Informing or influencing – the obligation to report only arises where the opportunity has been taken to inform or seek to influence decisions on behalf of your organisation. So it is still possible to speak to an MSP without having to register the conversation, but careful consideration has to be given to the nature of the discussion, however informal the setting in which the conversation takes place - the Common Scenarios guidance gives the example of someone playing sport regularly with an MSP, and work related matters coming up in casual conversation as part of that potentially being caught.  So there are nuanced areas here – informal conversations, speeches or Q&As may constitute lobbying in some instances, and not in others. The Common Scenarios guidance can help on this, but advice may also be necessary.

Small organisations – there are a number of specific exceptions to the lobbying rules (13 to be precise), one of which is to exclude organisations with less than ten full time equivalent employees from the requirement to register conversations. This will be welcome news to smaller charities.

Paid representatives only – regulated lobbying applies only to those who are paid by the organisation they represent. The definition of payment is broad enough to include employees’ salaries, so oral communications by charities’ policy officers and other staff will potentially need to be recorded, as will communications by lobbying agencies. If, however, you are an unpaid charity trustee, board or committee member, or a volunteer, your communications with politicians would not need to be recorded in the Lobbying Register – a significant potential loophole for many charities then.

Even so, in such situations, charities may wish to consider voluntary registration, recording and reporting. The register will be online and free to use, and charities should think beyond the strictly legal requirements and consider reputational issues around transparency.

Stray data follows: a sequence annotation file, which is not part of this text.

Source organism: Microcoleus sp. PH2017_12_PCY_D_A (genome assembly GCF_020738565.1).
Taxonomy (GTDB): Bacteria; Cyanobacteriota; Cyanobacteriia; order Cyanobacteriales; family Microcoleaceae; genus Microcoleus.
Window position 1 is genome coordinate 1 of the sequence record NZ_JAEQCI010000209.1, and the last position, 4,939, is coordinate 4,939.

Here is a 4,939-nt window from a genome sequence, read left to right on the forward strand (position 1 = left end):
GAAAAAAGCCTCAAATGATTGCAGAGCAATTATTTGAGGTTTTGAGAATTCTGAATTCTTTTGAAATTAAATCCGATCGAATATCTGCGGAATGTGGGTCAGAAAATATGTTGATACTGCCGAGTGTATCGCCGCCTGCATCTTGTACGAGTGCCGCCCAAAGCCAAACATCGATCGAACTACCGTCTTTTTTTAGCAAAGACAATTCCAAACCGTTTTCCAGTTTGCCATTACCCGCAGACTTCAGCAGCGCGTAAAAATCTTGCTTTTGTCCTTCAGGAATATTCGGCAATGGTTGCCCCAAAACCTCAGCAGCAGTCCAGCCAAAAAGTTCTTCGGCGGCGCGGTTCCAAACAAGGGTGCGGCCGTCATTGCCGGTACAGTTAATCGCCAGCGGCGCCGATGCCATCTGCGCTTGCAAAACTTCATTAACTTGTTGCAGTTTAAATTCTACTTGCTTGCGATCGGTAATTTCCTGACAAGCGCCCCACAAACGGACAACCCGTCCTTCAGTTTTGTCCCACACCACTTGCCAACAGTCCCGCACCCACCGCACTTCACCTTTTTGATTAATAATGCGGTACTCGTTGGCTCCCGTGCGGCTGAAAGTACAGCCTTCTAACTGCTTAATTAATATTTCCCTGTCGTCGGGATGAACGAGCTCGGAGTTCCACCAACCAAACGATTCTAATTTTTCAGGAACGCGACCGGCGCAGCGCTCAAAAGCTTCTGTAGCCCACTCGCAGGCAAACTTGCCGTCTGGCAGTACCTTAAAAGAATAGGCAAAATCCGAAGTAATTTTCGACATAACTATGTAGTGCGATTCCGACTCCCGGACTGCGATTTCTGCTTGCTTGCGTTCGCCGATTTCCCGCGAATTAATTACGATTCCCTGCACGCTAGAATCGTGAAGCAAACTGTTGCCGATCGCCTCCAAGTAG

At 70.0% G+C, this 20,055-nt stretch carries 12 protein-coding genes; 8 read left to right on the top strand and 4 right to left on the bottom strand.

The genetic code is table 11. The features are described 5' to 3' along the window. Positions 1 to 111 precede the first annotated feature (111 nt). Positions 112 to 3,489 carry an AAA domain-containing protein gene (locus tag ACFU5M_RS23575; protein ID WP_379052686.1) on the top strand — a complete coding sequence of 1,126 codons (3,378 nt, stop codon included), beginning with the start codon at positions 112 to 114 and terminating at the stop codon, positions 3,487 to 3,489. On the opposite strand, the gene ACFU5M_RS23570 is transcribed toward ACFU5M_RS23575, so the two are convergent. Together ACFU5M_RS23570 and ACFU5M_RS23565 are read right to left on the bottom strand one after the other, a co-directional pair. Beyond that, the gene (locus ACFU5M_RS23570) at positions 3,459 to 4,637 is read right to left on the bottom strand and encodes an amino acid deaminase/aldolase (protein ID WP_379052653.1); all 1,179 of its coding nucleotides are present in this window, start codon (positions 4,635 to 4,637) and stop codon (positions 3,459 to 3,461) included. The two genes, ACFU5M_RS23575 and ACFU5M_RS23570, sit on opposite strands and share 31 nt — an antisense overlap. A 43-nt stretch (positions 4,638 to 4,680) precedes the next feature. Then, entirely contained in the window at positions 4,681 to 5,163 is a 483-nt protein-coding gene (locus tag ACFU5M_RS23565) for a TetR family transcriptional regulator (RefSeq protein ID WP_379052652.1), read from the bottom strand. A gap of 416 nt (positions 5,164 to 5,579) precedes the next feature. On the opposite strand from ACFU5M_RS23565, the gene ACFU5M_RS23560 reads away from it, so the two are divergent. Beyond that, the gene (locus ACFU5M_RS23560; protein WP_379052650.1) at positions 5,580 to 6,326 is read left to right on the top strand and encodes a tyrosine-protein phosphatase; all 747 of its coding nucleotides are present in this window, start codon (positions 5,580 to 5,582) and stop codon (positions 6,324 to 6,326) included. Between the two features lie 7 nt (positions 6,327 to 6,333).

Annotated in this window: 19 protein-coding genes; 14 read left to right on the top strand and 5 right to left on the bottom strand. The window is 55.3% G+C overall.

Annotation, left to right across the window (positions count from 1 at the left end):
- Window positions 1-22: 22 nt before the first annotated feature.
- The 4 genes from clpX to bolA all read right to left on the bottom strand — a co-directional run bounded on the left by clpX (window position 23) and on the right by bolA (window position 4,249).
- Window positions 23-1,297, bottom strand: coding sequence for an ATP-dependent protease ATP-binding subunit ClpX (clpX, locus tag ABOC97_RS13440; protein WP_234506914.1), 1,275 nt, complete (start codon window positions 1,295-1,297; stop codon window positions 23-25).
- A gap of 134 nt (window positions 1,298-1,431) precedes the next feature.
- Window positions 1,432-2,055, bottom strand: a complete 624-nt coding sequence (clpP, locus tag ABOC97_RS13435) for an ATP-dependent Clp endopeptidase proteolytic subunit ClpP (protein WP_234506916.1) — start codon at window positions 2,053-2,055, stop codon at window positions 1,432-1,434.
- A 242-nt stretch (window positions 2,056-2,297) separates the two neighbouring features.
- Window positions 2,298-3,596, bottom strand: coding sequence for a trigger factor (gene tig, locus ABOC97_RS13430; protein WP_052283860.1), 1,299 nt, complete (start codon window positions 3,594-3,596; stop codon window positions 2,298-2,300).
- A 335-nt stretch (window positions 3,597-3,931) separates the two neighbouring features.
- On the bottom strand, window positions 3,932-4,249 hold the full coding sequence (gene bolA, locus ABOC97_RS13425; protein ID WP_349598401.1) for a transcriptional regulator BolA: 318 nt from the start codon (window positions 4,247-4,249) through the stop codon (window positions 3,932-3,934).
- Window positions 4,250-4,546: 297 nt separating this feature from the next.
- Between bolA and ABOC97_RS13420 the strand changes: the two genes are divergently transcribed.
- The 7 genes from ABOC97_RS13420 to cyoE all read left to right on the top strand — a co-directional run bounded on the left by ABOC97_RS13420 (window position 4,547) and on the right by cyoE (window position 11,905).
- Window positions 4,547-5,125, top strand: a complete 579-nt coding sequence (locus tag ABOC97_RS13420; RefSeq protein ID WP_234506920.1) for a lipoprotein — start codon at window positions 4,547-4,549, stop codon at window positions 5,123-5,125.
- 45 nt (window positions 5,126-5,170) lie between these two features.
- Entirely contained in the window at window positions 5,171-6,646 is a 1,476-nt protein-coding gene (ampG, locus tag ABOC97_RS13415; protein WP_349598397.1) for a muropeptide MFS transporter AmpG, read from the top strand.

The recent Paradise Papers scandal serves as a useful reminder that, on occasion, being seen to comply with the spirit of regulation can sometimes be just as important as actual compliance from a reputational perspective.

So, whilst unpaid trustees and other volunteers will retain a free hand to lobby directly without infringing the rules, charities may still wish to introduce policies to encourage (or indeed require) voluntary reporting in order to operate an open book approach to their interactions with the Scottish Government and MSPs. 

Once the new rules and requirements have bedded down post-March 2018, it’s likely that charities will come to regard them as a fact of life – possibly inconvenient, but navigable.  

In the meantime, there are some new habits to learn here; good advice will help you put the right processes and systems in place to travel on the right side of the line.

Kenny Gray is a partner at Lindsays.

Comments

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1st December 2017 by Ruchir Shah

Also be aware that just because you are a small organisation (*under 10 full time equivalent staff) doesn't mean you are exempt. If you have a membership structure, you may need to check your situation, as you may be regarded as representing others, which is often the case for many small cause-based voluntary organisations.